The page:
The point of insurance is to pool the cost of the risk of bad things happening, like breaking a leg or getting sick. Thus the lucky (healthy) share the costs of the unlucky (sick or injured). The group as a whole must pay the total medical costs of all members of the group. It follows that health insurance should be mandatory for every one in a properly defined group. The risk pool of employer provided health insurance consists of the company’s employees, and premiums are set on the basis of the average medical costs of that group. There is no such predefined risk pool for those who buy insurance in the “private” market. The logic of insurance suggests that everyone within each age group should be required to buy insurance at a cost to each that reflects the total medical costs of the full group. The-individual-health-insurance-mandate.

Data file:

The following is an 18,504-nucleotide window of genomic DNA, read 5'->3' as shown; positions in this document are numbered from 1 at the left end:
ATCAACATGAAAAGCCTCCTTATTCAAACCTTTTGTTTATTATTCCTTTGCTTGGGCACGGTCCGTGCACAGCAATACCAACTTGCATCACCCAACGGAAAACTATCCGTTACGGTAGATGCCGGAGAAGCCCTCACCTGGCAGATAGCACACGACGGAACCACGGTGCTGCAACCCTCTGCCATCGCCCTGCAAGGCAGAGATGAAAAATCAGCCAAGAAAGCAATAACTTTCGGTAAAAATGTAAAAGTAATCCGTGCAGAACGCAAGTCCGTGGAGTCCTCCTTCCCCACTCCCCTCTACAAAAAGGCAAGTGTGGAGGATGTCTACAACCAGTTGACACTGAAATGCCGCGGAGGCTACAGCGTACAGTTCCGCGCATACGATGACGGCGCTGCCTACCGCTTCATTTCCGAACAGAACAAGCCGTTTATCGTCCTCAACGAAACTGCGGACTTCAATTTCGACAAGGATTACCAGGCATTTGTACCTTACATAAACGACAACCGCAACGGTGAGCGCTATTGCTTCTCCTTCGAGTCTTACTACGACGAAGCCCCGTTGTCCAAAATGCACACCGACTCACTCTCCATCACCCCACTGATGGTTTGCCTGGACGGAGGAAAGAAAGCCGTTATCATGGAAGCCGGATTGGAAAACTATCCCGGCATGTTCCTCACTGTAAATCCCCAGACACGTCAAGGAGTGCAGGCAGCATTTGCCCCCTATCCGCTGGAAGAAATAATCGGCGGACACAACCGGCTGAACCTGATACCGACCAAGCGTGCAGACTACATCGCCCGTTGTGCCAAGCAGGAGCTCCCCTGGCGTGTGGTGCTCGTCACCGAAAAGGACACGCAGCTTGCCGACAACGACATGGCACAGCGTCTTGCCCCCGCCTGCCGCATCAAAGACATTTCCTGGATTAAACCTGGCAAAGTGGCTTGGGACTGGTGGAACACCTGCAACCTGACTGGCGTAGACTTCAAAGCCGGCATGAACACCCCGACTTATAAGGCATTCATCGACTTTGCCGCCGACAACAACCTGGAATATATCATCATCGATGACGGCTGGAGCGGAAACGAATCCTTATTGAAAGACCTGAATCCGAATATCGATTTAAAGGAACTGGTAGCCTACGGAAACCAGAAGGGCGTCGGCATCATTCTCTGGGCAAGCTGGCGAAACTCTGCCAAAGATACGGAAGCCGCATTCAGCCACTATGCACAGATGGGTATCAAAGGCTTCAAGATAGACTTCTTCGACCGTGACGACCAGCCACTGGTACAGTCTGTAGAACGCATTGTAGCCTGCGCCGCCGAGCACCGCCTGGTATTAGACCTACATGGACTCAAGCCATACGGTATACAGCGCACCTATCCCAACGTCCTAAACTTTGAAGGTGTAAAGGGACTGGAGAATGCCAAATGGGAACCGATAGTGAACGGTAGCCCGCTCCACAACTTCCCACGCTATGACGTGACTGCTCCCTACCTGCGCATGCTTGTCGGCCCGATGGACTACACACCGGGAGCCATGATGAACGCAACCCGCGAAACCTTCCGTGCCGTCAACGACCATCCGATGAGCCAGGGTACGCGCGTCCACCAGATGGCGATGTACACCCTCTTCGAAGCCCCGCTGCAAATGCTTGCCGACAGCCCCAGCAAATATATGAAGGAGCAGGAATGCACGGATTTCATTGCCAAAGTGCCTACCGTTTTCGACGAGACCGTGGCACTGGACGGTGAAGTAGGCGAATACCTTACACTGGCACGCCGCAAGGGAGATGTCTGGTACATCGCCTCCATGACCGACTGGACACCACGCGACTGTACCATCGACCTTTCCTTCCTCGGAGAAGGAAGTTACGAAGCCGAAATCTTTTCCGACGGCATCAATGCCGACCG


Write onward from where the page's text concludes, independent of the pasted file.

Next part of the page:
The simplest, cleanest, and most comprehensive way to insure that those unable to pay for whatever medical care they need can do so is to require that all people in their group buy insurance so that those who later don’t need it finance those who do. I have earlier advocated that this approach be integrated as part of a guaranteed minimum income (GMI). A GMI would provide the basis for eliminating most government welfare programs from Social Security and food stamps, to disability and unemployment insurance. But first a brief word about minimum wage laws.

Charles Lane has proposed a sensible approach to balancing the political attraction for legal minimum wages with the economic case against them. He proposes that the issue be removed from the political arena by legislating an automatically adjusting formula for a legal minimum wage that closely matches actual historical wage experience so as to minimize the harm to low skilled and inexperienced (teenagers) workers that would be hurt by higher minimum wages. Forget the $15 minimum wage–here’s what a sensible compromise would look like/2017/06/28